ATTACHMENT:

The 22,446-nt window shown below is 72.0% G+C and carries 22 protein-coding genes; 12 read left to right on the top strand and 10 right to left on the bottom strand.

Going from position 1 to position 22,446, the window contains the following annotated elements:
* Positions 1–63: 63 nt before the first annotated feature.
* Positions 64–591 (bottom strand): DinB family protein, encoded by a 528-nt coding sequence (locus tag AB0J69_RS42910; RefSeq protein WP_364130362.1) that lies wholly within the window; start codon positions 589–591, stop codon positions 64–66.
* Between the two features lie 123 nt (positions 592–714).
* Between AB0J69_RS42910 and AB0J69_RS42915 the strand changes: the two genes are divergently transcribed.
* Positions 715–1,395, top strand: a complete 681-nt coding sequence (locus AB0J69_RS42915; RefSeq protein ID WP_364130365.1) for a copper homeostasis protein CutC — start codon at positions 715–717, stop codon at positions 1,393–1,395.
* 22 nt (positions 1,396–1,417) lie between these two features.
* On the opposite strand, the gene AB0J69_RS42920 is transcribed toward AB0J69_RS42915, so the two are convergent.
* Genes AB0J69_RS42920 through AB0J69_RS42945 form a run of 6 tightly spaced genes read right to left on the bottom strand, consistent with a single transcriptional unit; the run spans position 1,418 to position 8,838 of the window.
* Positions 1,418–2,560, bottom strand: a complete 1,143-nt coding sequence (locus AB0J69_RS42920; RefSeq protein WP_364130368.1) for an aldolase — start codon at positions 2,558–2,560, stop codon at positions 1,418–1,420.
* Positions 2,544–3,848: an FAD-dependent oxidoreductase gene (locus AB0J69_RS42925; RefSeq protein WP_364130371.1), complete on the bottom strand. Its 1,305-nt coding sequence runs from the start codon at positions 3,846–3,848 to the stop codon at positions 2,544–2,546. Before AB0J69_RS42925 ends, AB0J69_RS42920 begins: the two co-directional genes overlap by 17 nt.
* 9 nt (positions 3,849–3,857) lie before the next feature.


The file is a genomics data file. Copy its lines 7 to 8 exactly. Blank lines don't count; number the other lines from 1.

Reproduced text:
* Positions 715–1,395, top strand: a complete 681-nt coding sequence (locus AB0J69_RS42915; RefSeq protein ID WP_364130365.1) for a copper homeostasis protein CutC — start codon at positions 715–717, stop codon at positions 1,393–1,395.
* 22 nt (positions 1,396–1,417) lie between these two features.